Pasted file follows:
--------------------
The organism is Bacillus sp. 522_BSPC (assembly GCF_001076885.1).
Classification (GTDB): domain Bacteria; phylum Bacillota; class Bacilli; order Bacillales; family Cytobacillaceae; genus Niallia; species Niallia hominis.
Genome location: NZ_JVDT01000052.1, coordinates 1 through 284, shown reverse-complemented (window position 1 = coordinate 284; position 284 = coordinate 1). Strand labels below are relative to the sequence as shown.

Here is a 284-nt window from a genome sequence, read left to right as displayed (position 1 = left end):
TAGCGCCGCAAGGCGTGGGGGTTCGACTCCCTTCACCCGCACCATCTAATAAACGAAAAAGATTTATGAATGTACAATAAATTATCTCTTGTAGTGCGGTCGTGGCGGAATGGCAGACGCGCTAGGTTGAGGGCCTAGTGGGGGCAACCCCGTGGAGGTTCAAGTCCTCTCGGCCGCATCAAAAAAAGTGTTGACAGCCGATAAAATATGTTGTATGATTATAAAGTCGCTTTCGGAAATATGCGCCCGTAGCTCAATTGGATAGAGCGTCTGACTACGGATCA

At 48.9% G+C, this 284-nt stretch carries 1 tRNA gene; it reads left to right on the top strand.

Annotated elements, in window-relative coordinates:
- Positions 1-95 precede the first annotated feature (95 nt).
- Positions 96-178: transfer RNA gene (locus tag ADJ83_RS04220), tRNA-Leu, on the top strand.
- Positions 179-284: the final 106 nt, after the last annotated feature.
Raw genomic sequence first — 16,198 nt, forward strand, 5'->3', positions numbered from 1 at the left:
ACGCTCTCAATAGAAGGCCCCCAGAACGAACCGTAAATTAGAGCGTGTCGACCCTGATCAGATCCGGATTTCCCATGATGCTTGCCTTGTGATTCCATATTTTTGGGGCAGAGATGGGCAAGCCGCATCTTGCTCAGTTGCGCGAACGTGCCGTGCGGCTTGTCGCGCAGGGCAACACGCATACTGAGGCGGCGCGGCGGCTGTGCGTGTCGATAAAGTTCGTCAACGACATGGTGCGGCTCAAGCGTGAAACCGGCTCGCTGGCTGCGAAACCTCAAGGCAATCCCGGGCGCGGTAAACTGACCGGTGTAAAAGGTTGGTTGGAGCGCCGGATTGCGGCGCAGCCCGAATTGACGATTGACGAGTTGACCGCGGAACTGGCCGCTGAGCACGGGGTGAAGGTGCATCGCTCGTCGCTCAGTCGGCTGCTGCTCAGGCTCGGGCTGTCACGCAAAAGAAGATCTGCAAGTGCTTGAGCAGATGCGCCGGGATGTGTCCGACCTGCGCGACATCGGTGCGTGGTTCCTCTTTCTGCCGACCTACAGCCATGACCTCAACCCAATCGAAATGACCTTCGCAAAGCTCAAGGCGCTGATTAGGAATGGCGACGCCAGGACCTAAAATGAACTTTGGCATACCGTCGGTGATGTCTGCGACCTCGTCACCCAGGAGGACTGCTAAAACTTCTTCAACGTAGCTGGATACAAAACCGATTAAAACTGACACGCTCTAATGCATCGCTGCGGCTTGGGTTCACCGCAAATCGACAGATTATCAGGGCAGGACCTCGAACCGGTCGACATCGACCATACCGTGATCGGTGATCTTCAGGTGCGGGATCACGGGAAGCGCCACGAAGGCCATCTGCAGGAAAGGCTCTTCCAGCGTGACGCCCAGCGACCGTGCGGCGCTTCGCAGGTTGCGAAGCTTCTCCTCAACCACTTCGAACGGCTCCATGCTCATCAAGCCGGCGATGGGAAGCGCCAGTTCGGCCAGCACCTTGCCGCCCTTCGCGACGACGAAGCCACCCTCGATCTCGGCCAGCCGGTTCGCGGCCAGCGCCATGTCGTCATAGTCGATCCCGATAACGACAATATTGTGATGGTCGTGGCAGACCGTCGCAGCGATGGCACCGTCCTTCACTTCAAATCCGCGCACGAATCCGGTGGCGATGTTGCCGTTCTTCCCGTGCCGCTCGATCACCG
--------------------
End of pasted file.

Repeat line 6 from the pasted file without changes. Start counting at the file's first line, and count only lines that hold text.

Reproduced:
At 48.9% G+C, this 284-nt stretch carries 1 tRNA gene; it reads left to right on the top strand.